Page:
The King [Review]
Updated: Dec 31, 2019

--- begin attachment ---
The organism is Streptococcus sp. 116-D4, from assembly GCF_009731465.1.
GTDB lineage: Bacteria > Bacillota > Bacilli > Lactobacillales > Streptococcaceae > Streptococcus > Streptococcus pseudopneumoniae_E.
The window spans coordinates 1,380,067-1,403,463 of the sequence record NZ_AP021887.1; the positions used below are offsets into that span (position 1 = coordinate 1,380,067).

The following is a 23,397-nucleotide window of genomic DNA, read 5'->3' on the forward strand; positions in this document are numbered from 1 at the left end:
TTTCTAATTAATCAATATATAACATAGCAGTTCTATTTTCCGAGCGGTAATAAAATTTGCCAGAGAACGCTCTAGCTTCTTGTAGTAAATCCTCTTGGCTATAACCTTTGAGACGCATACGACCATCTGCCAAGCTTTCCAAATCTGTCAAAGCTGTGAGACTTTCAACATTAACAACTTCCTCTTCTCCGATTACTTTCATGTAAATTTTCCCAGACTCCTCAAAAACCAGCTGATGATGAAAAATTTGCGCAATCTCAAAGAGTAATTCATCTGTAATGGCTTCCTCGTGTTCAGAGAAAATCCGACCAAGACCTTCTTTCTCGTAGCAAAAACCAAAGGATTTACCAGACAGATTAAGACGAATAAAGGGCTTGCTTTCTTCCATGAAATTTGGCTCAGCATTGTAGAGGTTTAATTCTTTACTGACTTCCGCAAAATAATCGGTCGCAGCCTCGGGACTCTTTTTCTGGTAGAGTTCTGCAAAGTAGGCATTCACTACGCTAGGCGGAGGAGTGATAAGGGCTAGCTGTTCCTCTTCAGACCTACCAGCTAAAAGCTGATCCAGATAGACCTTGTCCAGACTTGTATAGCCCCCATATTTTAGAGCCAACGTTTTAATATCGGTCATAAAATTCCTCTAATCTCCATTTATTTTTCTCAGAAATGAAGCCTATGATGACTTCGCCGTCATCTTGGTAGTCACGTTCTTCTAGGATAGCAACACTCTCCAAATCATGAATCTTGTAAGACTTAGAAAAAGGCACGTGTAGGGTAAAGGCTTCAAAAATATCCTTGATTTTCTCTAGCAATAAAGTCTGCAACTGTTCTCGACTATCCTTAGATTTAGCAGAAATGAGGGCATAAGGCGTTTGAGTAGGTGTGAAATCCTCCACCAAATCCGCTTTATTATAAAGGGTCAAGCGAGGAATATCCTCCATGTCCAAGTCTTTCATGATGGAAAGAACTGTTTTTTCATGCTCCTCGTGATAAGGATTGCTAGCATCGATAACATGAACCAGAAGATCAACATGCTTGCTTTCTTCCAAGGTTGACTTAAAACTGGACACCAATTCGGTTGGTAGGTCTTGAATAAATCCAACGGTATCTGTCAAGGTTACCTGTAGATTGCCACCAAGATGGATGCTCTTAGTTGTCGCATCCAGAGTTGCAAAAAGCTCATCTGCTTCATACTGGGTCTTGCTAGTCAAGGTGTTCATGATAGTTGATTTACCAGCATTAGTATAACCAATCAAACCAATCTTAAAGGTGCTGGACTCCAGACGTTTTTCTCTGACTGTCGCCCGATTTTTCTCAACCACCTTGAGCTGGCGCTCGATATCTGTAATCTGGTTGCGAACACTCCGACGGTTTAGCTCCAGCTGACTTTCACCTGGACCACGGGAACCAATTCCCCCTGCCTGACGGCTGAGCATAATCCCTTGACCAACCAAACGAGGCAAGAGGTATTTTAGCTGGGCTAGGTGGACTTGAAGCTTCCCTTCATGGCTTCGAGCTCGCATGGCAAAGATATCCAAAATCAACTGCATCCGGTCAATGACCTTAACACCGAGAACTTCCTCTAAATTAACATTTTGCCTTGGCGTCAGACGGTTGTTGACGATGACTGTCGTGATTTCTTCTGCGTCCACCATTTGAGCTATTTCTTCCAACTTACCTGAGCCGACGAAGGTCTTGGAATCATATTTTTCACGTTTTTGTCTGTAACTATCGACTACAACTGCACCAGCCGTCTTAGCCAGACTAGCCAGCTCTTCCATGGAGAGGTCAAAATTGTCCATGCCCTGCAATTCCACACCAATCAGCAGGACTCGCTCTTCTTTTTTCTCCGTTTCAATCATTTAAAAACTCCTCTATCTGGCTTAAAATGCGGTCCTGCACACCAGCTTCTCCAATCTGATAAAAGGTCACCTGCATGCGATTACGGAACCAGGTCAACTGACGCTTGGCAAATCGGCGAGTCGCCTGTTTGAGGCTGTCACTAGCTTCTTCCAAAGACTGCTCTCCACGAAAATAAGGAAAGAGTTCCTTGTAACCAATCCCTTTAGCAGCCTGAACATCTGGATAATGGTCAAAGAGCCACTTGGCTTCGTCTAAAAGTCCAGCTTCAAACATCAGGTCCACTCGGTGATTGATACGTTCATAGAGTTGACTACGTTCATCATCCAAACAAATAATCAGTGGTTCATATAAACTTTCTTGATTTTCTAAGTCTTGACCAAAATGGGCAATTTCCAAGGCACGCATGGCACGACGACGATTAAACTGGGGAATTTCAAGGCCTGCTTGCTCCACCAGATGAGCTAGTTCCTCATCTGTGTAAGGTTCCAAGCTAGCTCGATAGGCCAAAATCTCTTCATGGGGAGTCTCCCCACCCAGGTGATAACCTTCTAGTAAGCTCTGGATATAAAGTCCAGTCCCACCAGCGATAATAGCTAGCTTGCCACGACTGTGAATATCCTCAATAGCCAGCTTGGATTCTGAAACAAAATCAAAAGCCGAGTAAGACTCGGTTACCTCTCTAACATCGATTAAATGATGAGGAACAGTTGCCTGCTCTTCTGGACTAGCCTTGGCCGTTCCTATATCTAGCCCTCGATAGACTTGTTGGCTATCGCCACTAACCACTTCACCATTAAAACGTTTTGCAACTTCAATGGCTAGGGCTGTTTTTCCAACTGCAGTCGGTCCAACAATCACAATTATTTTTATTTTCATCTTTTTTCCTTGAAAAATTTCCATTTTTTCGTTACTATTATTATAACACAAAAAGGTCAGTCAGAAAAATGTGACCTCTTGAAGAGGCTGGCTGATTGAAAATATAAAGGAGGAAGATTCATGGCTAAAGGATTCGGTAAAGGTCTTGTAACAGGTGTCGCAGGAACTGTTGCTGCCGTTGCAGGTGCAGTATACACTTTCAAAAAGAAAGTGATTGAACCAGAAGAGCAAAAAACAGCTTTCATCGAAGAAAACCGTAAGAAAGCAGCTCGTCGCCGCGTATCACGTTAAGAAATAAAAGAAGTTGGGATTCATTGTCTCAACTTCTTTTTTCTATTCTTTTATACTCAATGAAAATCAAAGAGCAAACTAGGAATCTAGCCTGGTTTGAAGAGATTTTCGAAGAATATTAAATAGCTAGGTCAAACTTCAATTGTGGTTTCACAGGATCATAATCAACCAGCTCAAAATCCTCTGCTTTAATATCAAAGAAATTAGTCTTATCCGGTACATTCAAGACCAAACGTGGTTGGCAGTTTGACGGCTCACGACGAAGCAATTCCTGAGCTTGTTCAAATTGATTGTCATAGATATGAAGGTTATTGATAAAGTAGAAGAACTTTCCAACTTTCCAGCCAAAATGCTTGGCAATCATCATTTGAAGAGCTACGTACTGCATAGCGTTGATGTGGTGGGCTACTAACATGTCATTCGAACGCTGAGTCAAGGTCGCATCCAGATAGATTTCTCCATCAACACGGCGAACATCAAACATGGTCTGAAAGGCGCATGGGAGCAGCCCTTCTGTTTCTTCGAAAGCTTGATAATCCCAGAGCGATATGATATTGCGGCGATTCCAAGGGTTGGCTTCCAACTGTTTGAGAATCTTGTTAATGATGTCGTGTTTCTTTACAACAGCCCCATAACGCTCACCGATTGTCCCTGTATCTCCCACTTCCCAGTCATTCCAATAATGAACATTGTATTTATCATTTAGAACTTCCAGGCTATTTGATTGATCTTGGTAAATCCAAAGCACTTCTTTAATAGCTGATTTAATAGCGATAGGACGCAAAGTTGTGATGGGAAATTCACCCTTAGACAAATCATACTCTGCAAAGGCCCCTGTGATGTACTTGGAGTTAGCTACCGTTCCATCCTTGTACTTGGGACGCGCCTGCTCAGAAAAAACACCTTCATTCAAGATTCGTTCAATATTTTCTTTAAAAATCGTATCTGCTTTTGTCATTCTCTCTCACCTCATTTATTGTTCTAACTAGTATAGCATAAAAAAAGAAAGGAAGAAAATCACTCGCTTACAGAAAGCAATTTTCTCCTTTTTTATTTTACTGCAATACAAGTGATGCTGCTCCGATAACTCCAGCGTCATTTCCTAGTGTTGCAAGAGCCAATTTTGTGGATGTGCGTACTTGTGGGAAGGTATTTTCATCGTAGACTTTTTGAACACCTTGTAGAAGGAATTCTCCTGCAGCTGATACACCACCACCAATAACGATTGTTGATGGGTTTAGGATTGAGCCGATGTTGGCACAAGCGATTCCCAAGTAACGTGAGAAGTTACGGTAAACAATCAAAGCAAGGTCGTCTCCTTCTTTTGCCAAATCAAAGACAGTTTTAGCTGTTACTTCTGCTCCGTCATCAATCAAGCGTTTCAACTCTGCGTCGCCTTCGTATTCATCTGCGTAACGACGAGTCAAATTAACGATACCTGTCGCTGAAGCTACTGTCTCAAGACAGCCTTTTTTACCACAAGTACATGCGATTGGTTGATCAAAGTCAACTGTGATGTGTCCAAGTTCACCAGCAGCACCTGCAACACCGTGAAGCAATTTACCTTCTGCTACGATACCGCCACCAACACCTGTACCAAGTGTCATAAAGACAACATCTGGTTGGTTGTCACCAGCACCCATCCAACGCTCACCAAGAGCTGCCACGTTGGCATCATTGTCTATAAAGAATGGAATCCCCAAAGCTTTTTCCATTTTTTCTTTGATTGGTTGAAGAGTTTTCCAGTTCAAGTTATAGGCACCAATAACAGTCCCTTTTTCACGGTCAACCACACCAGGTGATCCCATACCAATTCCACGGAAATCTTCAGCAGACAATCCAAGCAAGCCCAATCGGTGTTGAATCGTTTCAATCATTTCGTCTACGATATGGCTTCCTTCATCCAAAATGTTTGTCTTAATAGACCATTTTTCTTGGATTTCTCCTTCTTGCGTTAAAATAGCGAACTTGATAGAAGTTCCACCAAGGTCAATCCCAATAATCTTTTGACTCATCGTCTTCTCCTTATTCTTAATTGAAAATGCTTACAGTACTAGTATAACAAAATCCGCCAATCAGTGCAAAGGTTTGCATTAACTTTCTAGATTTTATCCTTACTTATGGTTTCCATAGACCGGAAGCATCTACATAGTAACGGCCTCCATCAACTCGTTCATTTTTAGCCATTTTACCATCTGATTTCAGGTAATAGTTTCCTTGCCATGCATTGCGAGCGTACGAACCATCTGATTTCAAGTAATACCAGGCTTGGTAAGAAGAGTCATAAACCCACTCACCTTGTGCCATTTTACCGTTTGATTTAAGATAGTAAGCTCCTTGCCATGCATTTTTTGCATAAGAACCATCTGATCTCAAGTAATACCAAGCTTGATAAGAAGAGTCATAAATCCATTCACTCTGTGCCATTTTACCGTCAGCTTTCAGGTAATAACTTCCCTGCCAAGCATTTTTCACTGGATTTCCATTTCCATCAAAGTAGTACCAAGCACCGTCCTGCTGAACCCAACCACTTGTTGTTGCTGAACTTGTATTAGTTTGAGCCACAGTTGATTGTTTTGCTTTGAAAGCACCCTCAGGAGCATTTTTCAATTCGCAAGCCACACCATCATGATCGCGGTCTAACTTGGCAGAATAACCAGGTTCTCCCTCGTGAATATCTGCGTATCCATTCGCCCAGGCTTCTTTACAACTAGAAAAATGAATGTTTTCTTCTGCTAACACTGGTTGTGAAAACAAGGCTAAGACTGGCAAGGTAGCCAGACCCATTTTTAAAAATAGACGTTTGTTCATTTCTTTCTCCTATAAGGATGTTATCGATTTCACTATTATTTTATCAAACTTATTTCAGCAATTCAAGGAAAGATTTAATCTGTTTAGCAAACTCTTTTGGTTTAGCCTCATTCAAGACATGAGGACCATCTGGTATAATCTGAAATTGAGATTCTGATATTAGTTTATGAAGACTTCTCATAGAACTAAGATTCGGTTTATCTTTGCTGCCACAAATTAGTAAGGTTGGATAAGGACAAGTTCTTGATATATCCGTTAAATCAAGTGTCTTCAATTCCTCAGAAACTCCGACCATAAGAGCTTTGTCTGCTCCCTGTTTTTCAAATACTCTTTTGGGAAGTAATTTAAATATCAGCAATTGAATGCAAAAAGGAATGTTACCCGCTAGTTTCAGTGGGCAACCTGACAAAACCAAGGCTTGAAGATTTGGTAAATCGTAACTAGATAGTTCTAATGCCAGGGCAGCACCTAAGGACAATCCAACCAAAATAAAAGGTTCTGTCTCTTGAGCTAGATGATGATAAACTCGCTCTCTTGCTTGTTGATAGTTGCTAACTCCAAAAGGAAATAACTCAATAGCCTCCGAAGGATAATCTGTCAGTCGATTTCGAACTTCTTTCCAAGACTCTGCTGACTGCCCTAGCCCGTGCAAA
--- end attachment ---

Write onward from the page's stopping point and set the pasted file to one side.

Film: The King Starring: Timothee Chalamet, Joel Edgerton, Robert Pattinson, Sean Harris, Ben Mendelsohn, Lily-Rose Depp. Produced by: Brad Pitt & Joel Edgerton Written By: David Michod & Joel Edgerton. Cinematographer: Adam Arkapaw Distributed by: Netflix Score by: Nicholas Britell Review by: Wade Swift Rating: 3 1/2 out of 5 X's "Heavy is the head that lies the crown." A phrase as timeless and iconic as the man who coined it. Well, sort of. That phrase which you've probably heard before is actually an adaptation of the passage "Uneasy lies the head that wears the crown" from William Shakespeare's play "Henry IV: Part two", where in he writes about King Henry IV, who's growing increasingly ill, with the focus of the play beginning to shift more towards Henry IV's son, Prince Hal and his rise to Kingship. That is the journey in which we follow on Netflix's "THE KING". Now, right off the top my biggest knock on this film is that it doesn't start from Shakespeare's intended origin with the play "Richard II". Which is the first of of a four part "tetralogy", which if you're unfamiliar is a collection of plays, these in particular aptly titled "Henriad". It tells the story of a man who would go on to become one of England's great Kings. The story of King Henry V is one that is a mainstay in modern cinema and one that many can relate to. It tells of a boy who's growing into a man, wanting nothing more in life than to do things completely different than the ways of his father. Historically this is especially prevalent when a position of power is involved. In this case it's the Throne of England, and King Henry V's immediate dismissal of his father (King Henry IV)'s tyrannical ways, the ways of careless aggression and bloodshed. To finally bring peace to the kingdom of England, which has seen much civil unrest throughout the latter part of what would eventually be named the "Hundred Years War". While Henry the V was heralded as one of the greatest warrior kings of medieval England, he wasn't particularly partial to war or his people partaking in it. Early in his reign as King, King Henry V is met with great uncertainty, doubt, deceit and even dishonor from his counselman. He's forced to summon his trusted old friend and right hand "Sir John Halstaff" played by Joel Edgerton (Exodus: Gods & Kings, Black Mass), who gives young Henry V the best possible advice when he says "A King has no Friends. A King has only Followers and Foe". That would go on to be the underlying theme of this film. THE KING is a gripping and powerful tale of the weight the crown of King weighed in the medieval times. The film carries a high level of intensity as a byproduct of it's impeccable pace, tone and score. Also providing us with one of the most realistically captured sword fights I've ever seen on screen. The main character King Henry V is portrayed by Timothee Chalamet (Interstellar). Chalamet plays the role with precision, through a cold and calm intensity in his demeanor. Whether it be the casual conversation or the loudest battle speech it's done with delicate and passionate execution. You really feel the weight of every decision, every betrayal. He becomes noticeably colder throughout the the film as a result of much betrayal, and deceit, by those closest to him, however the crown he wears forces him to act through logic and reason instead of emotion. He cannot waver as England's new king, there is already much doubt for him, his methods and his juvenile past of partying and excessive drinking. Met with much adversity, Henry must prove himself time and time again worthy to his people and his constituents as he's faced with many hardships that put him to the test and push him to his limits, physically but even more so mentally. Unlike many kings before him King Henry V was considerate of human life and the lives of his people, showing compassion often, showing aggression when needed. A noble king willing to bargain his own life over the lives of his people before each battle. He treads lightly politically and in battle. Sacrificing human life only when necessary. And it becomes necessary when he crosses paths with the Dauphin (Heir apparent to Throne of France) played by Robert Pattinson (Harry Potter, Twilight). The two exchange some words and a inevitably a war insues. After Henry V and the English army defeat the French in the "Battle of Agincourt" it begins a new era for England and a hope for a new United Kingdom. With a celebration of his recent conquest of France at hand, Henry is greeted with yet another betrayal. This time it is his trusted Chief Justice "William Gasgione" played by Sean Harris. After his first full length conversation with his soon to be french wife, he's informed that the supposed provocation from the French early in the film was actually orchestrated by his trusted advisor Gasgione. With no one left to trust young Henry seeks solace with his future wife the princess of France, Catherine of Valois played by Lily-Rose Depp. Now, while this film is no Gladiator, but it is deserving of being in that realm and I personally would love to see this extend into a possible Netflix series connecting some of Shakespeare's other Henriad storylines and beyond. Additionally the film features a who's who of the next generation of acting talent, with Chalamet, Pattinson, Depp and Carney. Outside of it's rushed introduction which basically skims through Henry IV: Part One and King Henry IV: Part Two cutting right to Henry V, this film is rock solid. Featuring captivating cinematography, formidable acting on all fronts as well as a fittingly cold and chilling score. The perfect blend of somberness and suspense creating what I believe to be a modern day medieval time piece that I think Shakespeare would be proud of.